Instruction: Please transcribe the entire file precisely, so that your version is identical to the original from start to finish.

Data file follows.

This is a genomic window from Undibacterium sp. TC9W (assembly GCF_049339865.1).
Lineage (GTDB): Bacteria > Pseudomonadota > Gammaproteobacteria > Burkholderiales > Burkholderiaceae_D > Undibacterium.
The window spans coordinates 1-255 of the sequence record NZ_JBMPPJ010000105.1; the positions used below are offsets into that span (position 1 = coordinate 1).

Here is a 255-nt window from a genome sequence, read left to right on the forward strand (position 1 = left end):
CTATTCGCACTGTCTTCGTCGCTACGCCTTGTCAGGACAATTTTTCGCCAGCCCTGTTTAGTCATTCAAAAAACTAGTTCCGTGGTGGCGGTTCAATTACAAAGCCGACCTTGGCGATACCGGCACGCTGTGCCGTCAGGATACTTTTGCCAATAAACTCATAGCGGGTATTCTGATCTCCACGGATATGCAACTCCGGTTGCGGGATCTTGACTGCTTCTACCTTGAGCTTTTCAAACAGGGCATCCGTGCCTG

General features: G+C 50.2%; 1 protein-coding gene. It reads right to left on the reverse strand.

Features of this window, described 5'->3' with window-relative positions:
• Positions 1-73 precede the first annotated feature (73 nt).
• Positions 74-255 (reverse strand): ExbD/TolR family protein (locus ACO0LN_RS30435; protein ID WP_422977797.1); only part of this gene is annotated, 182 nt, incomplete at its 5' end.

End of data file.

This is a genomic window from Undibacterium sp. TC9W (assembly GCF_049339865.1).
Lineage (GTDB): Bacteria > Pseudomonadota > Gammaproteobacteria > Burkholderiales > Burkholderiaceae_D > Undibacterium.
The window spans coordinates 1-255 of the sequence record NZ_JBMPPJ010000105.1; the positions used below are offsets into that span (position 1 = coordinate 1).

Here is a 255-nt window from a genome sequence, read left to right on the forward strand (position 1 = left end):
CTATTCGCACTGTCTTCGTCGCTACGCCTTGTCAGGACAATTTTTCGCCAGCCCTGTTTAGTCATTCAAAAAACTAGTTCCGTGGTGGCGGTTCAATTACAAAGCCGACCTTGGCGATACCGGCACGCTGTGCCGTCAGGATACTTTTGCCAATAAACTCATAGCGGGTATTCTGATCTCCACGGATATGCAACTCCGGTTGCGGGATCTTGACTGCTTCTACCTTGAGCTTTTCAAACAGGGCATCCGTGCCTG

General features: G+C 50.2%; 1 protein-coding gene. It reads right to left on the reverse strand.

Features of this window, described 5'->3' with window-relative positions:
• Positions 1-73 precede the first annotated feature (73 nt).
• Positions 74-255 (reverse strand): ExbD/TolR family protein (locus ACO0LN_RS30435; protein ID WP_422977797.1); only part of this gene is annotated, 182 nt, incomplete at its 5' end.